Regards.

    j greef

    Hi, j greef,

    ........................................... And, yes the polarity issue is interesting. I have noticed in my experiments over the years that it does indeed make a difference as to whether you are switching + or -. I haven't a clue as to why this is so but it is just something I have noticed. I'll look for your 'whooptie-doo' also.

    Regards,

    Greg

    Hi again j greef,

    Something in particular with the Keppe motor: Because of the enormous flux leak with the air-core design it is possible for the small neo reed switch magnet to act as a 'mini' rotor and respond to the coil with an addition or subtraction to torque depending on which pole of the neo is pointing outward from the shaft compared with the main rotor magnet(s). In the post by the Keppe Motor Team '...adding a light to your Keppe motor...' I noticed they have the neo stuck to a small shaft collar. If it is steel then it would serve to trap the influence of the switching neo magnet. If it's aluminum then ... oh well...don't know.

    Greg

    Ângela Stein

    Posts : 17
    Join date : 2009-04-17
    Location : São Paulo, Brazil

    Re: Motor test results

    Post  Ângela Stein on Mon May 04, 2009 12:59 pm

    The collar is made of steel. Luckly, the magnetic field trapped in the steel cylinder is at right angle with the rotor and the coil.

    Keppe Motor Team

    j greef

    Posts : 36
    Join date : 2008-12-31
    Location : Europe

    Multiple pulses

    Post  j greef on Sat Jun 27, 2009 4:29 pm

    Hi,

    Today I adapted my motor so that I can give more pulses per revolution of the rotor. Additionally, I got a power source that can give both + and – 5V.
    In the past I saw that the motor doesn’t work if you give 2 pulses 180° staggered using one battery only. However, if you switch the power supply polarity for the second pulse, all works quite well.
    Enclosed pictures show some results.
    A) Base case: 1 pulse only (+5 Volts) gives approx 1000 rpm



    B) 2 pulses; 180° staggered (+5 / -5 V) gives approx 1160 rpm



    C) 3 pulses (number 2 and 3 overlap) gives approx 1250 rpm



    D) 2 pulses say 30° staggered (overlapping) no exact reading available, +/- 1200 rpm



    The results clearly show that extra pulses can increase rotor rpm.
    With this setup, the difference between case B and C is minimal. You’ll see that I cheated a bit with picture D (= touched up picture C) but the difference in rpm between those cases is marginal indeed.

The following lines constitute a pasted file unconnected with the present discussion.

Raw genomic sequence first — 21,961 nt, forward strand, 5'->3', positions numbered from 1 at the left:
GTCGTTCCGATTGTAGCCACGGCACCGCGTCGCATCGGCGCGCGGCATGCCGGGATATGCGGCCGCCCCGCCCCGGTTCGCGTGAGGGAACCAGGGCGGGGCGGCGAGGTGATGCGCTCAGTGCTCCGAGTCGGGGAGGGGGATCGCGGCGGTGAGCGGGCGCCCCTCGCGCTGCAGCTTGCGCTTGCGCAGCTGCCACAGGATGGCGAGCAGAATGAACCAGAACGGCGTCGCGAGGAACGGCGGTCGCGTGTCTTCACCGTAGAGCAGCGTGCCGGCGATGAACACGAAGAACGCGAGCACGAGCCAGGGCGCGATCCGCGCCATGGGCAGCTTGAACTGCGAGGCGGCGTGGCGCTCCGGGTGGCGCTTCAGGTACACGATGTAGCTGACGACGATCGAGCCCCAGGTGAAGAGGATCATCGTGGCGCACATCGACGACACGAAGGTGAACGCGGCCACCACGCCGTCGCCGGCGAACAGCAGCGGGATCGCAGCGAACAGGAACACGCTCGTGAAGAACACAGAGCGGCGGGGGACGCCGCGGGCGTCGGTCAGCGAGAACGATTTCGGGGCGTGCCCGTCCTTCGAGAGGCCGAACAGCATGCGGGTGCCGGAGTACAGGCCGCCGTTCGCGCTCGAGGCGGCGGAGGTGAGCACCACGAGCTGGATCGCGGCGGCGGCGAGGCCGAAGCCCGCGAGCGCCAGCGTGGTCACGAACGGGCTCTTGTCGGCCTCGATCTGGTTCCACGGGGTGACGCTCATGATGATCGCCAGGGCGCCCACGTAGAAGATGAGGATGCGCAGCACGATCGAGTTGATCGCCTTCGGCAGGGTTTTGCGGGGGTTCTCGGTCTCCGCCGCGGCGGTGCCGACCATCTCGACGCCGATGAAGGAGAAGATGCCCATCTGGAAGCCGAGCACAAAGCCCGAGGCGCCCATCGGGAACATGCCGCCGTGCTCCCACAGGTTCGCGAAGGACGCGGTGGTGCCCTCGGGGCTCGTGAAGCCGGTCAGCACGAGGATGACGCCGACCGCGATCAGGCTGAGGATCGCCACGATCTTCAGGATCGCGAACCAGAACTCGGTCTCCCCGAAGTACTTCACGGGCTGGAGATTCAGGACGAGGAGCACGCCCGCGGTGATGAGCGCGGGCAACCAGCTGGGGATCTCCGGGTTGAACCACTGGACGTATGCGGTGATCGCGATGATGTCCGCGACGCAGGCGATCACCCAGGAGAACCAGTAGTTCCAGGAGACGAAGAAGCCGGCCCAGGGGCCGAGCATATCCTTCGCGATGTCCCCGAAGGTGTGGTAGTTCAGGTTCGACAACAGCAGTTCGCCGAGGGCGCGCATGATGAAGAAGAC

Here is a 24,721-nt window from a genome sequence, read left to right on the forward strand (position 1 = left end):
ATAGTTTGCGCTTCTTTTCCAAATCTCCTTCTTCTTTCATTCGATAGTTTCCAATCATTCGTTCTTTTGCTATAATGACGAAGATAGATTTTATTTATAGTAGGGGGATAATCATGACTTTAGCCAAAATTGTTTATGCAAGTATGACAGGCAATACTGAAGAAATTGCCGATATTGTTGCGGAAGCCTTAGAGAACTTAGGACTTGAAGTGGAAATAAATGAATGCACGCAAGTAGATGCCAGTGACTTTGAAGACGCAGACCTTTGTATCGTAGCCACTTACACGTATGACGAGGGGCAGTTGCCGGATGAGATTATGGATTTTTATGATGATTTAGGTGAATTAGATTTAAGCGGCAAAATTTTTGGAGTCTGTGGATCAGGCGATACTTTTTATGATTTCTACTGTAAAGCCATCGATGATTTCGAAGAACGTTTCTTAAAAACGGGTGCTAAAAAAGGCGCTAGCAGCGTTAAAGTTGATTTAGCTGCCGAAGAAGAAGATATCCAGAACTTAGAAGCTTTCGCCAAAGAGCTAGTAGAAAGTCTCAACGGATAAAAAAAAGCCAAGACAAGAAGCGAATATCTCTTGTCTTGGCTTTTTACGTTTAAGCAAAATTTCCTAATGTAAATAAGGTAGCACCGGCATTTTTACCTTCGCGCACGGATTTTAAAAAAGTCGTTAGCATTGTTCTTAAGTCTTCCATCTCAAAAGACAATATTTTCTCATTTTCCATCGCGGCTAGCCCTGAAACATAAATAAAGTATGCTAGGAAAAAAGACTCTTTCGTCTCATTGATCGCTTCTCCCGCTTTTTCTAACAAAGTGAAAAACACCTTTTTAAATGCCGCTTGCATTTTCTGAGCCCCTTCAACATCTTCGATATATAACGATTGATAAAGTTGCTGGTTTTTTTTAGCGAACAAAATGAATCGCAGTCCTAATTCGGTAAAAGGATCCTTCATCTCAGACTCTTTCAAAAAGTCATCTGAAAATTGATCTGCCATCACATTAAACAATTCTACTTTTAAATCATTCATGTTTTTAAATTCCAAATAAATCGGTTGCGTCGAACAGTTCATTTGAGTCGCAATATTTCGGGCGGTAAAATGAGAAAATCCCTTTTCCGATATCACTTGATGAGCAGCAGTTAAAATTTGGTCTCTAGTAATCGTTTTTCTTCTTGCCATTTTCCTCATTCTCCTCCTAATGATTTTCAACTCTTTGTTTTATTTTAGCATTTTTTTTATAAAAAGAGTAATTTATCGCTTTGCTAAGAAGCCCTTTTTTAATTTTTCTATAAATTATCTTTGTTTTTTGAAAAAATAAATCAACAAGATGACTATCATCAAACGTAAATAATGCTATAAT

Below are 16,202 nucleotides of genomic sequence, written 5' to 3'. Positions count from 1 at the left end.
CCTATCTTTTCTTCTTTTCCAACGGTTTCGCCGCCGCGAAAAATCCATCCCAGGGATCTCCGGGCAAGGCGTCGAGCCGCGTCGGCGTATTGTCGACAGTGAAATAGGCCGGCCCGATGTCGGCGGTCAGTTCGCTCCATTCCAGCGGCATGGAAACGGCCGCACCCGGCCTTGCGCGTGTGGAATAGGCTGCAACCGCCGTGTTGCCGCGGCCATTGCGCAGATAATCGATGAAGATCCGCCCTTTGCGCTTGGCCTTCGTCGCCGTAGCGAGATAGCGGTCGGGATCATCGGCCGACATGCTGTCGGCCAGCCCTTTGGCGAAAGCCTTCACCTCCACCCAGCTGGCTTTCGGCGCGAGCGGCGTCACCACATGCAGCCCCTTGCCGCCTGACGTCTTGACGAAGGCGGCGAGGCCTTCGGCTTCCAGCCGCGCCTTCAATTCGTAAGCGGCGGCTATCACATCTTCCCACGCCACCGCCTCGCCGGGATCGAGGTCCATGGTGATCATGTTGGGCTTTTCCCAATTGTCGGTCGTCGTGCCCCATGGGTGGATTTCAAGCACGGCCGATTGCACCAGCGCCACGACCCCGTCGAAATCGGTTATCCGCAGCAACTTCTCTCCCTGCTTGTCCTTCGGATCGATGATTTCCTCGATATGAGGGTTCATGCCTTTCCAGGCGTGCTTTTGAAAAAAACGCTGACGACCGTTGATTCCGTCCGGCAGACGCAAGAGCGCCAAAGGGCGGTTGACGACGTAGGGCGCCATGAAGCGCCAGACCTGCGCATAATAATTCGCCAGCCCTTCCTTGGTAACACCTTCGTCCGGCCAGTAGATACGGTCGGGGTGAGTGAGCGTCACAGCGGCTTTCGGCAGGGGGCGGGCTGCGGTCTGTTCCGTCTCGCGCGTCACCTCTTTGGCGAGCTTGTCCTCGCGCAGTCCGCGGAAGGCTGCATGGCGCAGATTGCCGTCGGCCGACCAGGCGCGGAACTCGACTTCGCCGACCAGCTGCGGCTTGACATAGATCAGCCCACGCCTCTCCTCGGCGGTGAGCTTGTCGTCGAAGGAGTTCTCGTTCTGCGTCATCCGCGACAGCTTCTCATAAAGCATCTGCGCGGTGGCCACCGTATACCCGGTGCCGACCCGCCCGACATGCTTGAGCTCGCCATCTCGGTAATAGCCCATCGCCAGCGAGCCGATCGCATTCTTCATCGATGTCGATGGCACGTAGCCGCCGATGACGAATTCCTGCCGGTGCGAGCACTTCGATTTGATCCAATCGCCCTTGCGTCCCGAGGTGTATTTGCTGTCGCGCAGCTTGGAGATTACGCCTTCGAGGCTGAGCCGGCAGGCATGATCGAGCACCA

With other setups (e.g. change position of the little magnet on the shaft) the result can be different. I had a case where 2 pulses gave higher rpm than 3 pulses.

    If you want to try yourself:
    · Power supply for + and –5 V: I used an old PC power supply but you can also do it with batteries.
    · For extra pulses you have to add extra switches.

    j greef

    Posts : 36
    Join date : 2008-12-31
    Location : Europe

    Re: Motor test results

    Post  j greef on Sun Jul 26, 2009 7:19 am

    Hi,

    Some more test data: I checked the influence of coil layout and magnets on the induced voltage in that coil. The pictures below give a summary of the results:



    Induced voltage waveform:
    The induced voltage curve in most cases has not a sine-type form. Mind that the figures presented here are approximations only (since based on screendump readings from an analogue oscilloscope).
    In an earlier post, I estimated that the motor efficiency was equal to “0.634 x peak induced voltage / battery voltage”, based upon the assumption that the induced voltage would be a sine type one. Based on the test data listed above, that formula might be revised to:

    Efficiency = “constant x peak induced voltage / battery voltage”

    With “constant” = 0.634 to 0.8 (depending on the motor layout)

    Induced voltage values:
    Depending on the layout, the peak values of the induced voltages varied a lot. The figures below relate to a battery voltage of 8 Volts.

    Windings(total)Peak [volts] rpm Average [volts] Volts /1000 rpm Per 1000 windingsEfficiency %
    Base case 1000 5.41390 3.672.64 2.64 46
    Standard motor 6004.35 17602.96 1.68 2.8 37

    single coil motor, small cage
    685 4.3 15203.44 2.26 3.3 43
    Rotated shaft 1000 5.8 12903.83 2.972.97 48
    Rotated shaft + Double magnets 1000 6.8770 4.495.83 5.8356

    One can see from the above table that a more efficient motor can be made by increasing the number of windings and using stronger magnets. Less windings seam to lead to higher motor rpm figures. The rotated shaft motors ran considerably slower than the normal ones and even slower when a second set of magnets was added (quite logically: more magnets = more load on the shaft). Please note that by doubling the number of magnets, the induced voltage per rpm too almost doubled (from 2.97 to 5.83).
    Whether or not a single coil would perform better than a double one cannot be concluded from the above data (because for that motor I used a smaller cage so the magnets were closer to the coil).

    Please comment.

    rockback

    Posts : 3
    Join date : 2010-09-05

    Re: Motor test results

    Post  rockback on Sun Sep 05, 2010 2:24 am

    Thanks for your advice.

    Sponsored content

    Re: Motor test results

    Post  Sponsored content


      Current date/time is Thu Jun 22, 2017 6:23 pm